Mic 330 - Mic 330 Home Work Assignment Disease Set 1 1....

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Mic 330 Home Work Assignment Disease Set 1 1. African Trypanosomiasis Agent : Two subspecies of the protozoan parasite Trypanosoma brucei ( T. b. rhodesiense and T. b. gambiense ) cause infection. Spore former : Natural Reservoir : Wild game mammals (hartebeest, lion, hyena) as well as cattle Incubation Period : T brucei rhodesiense infection is 3 to 21 days and usually is 5 to 14 days; for T brucei gambiense infection, the incubation period usually is longer and variable, ranging from several months to years. Mode of Transmission : Infection occurs through vector-borne transmission by the bite of an infected tsetse fly ( Glossina spp.). Transmission via bloodborne or congenital routes can occur but is rarely reported. Risk Factor : living in parts of Africa where the disease is found and being bitten by tsetse flies. The disease is extremely rare in the United States, and is only found in travelers who have visited or lived in those African areas. Symptoms : Gambiense infections lead to drowsiness during the day, but insomnia at night. Sleep becomes uncontrollable as the disease gets worse, and eventually leads to coma . General symptoms include: Anxiety Drowsiness Fever Headache Increased sleepiness
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Insomnia at night Mood changes Sweating Swollen lymph nodes all over the body Swollen, red, painful nodule at site of fly bite Uncontrollable urge to sleep Diagnosis : Microscopic identification of parasites in specimens of blood, chancre fluid or tissue, lymph node aspirate, or cerebrospinal fluid. Buffy coat preparations concentrate the parasite. Parasitemias are higher in T. b. rhodesiense than in T. b. gambiense infection. Serologic tests are not helpful for diagnosis of T. b. rhodesiense . CDC can provide information for arranging for serologic testing for T. b. gambiense , which is not available in the United States. Vaccine : There is no vaccine or drug to prevent African trypanosomiasis Therapy : Medications used to treat this disorder include: Eflornithine (for gambiense only) Melarsoprol Pentamidine Suramin (Antrypol) Prevention/Control : Pentamidine injections protect against gambiense , but not against rhodesiense . Insect control measures can help prevent the spread of sleeping sickness in high-risk areas. When traveling in areas where the disease occurs, take these precautions against bites from tsetse flies and other insects: Wear protective clothing, including long-sleeved shirts and pants. Tsetse flies can bite through thin fabrics, so clothing should be made of thick material. Wear khaki or olive-colored clothing. Tsetse flies are attracted to bright and dark colors.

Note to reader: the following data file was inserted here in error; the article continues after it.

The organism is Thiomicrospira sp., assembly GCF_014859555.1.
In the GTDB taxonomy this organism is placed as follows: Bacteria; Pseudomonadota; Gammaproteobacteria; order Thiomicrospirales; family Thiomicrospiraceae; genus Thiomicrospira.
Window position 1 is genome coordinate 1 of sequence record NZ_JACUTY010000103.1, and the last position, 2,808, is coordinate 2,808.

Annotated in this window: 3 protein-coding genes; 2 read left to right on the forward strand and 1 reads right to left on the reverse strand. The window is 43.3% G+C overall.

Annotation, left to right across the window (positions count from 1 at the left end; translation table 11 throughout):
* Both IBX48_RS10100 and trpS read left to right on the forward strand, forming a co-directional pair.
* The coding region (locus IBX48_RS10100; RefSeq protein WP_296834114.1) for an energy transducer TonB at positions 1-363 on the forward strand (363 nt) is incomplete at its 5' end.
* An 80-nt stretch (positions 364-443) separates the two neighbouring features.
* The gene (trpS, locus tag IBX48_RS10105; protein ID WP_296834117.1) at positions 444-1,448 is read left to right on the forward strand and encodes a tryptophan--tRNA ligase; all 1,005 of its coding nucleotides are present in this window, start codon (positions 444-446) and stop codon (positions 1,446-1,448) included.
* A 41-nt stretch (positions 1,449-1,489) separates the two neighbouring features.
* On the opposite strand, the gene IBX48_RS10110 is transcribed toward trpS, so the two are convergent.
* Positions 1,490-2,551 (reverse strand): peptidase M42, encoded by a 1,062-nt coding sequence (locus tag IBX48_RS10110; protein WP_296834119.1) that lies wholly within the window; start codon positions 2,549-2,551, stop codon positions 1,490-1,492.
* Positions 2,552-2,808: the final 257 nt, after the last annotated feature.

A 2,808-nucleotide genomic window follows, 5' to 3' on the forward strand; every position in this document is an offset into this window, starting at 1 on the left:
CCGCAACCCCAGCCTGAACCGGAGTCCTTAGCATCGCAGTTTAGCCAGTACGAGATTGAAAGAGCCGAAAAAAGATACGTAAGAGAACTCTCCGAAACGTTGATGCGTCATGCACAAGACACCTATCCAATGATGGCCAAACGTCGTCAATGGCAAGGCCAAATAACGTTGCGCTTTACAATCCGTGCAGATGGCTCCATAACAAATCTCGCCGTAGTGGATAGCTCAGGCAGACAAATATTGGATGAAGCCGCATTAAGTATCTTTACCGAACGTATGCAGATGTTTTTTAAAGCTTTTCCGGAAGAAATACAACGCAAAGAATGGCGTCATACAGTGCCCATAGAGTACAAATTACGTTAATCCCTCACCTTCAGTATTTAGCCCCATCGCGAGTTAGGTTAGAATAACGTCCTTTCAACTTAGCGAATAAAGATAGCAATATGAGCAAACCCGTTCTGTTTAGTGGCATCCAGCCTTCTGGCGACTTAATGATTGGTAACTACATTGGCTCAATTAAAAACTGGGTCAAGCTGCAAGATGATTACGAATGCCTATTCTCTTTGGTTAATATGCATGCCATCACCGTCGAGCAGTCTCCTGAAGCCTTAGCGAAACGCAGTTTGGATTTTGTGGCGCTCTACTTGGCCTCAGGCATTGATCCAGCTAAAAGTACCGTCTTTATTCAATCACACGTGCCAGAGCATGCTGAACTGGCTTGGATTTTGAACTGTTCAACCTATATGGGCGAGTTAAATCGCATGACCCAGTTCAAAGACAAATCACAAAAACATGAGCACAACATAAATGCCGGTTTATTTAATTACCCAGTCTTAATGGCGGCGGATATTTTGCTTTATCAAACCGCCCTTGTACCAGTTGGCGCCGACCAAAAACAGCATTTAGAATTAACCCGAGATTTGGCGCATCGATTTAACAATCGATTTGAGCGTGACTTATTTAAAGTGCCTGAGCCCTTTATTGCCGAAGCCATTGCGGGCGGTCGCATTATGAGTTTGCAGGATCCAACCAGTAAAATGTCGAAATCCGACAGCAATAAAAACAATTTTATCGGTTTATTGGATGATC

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Use bednets. Inspect vehicles for tsetse flies before entering.
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This note was uploaded on 02/18/2011 for the course MIC 330 taught by Professor John during the Spring '11 term at Cal Poly.

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Mic 330 - Mic 330 Home Work Assignment Disease Set 1 1....

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